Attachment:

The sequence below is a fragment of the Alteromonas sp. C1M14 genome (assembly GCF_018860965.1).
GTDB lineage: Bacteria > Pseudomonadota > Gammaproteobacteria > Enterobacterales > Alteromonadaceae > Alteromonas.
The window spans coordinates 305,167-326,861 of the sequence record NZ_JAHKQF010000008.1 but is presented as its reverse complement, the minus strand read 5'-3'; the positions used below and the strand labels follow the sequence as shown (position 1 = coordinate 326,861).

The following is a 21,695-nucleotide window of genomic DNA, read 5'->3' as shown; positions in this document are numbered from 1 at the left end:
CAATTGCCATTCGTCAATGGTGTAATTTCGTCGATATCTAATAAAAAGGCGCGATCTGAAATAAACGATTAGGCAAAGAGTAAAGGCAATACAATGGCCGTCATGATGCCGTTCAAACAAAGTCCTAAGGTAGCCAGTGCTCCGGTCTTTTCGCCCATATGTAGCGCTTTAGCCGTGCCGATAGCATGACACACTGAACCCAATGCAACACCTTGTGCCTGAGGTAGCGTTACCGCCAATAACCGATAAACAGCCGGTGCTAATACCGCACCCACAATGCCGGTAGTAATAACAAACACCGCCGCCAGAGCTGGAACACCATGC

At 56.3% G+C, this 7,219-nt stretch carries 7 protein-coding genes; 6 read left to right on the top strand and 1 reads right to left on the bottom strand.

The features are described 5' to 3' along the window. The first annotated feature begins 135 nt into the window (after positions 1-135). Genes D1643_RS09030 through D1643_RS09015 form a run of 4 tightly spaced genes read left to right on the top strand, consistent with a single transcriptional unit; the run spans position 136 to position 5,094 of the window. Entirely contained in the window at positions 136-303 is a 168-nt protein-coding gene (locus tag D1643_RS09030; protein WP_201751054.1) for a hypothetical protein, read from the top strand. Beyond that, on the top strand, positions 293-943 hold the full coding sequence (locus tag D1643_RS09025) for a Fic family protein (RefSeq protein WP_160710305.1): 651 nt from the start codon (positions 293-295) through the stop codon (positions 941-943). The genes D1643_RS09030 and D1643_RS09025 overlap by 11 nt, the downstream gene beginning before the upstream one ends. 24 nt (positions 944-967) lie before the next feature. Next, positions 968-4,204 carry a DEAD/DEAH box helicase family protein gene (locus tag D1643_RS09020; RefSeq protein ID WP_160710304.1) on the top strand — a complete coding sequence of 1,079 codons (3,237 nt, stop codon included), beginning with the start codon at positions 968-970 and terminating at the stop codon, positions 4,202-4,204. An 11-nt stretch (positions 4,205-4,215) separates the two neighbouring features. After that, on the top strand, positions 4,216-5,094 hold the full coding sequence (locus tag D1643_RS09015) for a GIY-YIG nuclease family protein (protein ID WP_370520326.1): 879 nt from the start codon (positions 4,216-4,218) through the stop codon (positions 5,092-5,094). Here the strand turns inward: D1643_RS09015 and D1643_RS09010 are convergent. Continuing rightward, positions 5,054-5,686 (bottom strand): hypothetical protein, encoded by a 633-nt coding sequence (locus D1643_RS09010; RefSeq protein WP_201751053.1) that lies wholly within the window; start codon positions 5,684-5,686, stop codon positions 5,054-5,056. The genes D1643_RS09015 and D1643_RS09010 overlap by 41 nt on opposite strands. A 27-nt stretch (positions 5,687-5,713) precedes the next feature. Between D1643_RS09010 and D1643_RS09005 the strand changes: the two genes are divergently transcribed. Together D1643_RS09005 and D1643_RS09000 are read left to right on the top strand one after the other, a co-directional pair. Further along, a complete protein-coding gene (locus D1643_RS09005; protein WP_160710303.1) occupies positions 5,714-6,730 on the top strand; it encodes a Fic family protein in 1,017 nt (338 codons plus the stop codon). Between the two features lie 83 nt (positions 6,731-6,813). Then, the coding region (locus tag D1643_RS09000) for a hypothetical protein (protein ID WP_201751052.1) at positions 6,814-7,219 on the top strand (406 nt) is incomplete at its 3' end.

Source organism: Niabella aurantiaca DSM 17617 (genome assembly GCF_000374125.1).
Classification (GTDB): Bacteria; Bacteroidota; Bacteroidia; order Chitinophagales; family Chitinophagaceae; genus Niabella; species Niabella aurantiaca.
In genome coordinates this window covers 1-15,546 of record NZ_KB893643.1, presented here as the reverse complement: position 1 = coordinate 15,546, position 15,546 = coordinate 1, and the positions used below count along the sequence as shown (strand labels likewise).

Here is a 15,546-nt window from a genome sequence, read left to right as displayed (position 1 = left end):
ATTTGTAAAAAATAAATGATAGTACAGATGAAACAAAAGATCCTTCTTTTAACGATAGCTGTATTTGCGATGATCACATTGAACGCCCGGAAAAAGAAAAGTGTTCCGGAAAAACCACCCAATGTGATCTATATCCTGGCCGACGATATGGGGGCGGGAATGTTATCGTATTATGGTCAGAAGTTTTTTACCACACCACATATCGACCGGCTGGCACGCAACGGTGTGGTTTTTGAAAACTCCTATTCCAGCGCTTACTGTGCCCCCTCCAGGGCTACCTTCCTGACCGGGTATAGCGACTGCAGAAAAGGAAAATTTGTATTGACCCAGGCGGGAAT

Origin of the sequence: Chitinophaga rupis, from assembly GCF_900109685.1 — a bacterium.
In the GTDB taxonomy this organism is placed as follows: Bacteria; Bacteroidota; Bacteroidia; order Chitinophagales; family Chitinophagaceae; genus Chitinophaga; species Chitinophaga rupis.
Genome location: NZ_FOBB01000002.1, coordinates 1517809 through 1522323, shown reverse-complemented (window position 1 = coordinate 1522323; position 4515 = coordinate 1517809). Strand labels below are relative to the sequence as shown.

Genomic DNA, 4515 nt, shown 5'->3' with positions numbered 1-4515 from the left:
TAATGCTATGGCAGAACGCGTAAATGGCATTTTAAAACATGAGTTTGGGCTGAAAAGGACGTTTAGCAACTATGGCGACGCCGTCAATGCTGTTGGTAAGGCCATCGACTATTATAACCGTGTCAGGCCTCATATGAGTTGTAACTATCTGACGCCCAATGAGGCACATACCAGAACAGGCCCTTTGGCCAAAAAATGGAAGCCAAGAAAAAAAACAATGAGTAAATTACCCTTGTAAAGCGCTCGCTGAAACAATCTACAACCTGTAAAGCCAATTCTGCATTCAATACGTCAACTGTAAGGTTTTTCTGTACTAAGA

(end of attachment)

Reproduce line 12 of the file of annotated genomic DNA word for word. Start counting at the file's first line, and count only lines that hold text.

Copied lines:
ATTTGTAAAAAATAAATGATAGTACAGATGAAACAAAAGATCCTTCTTTTAACGATAGCTGTATTTGCGATGATCACATTGAACGCCCGGAAAAAGAAAAGTGTTCCGGAAAAACCACCCAATGTGATCTATATCCTGGCCGACGATATGGGGGCGGGAATGTTATCGTATTATGGTCAGAAGTTTTTTACCACACCACATATCGACCGGCTGGCACGCAACGGTGTGGTTTTTGAAAACTCCTATTCCAGCGCTTACTGTGCCCCCTCCAGGGCTACCTTCCTGACCGGGTATAGCGACTGCAGAAAAGGAAAATTTGTATTGACCCAGGCGGGAAT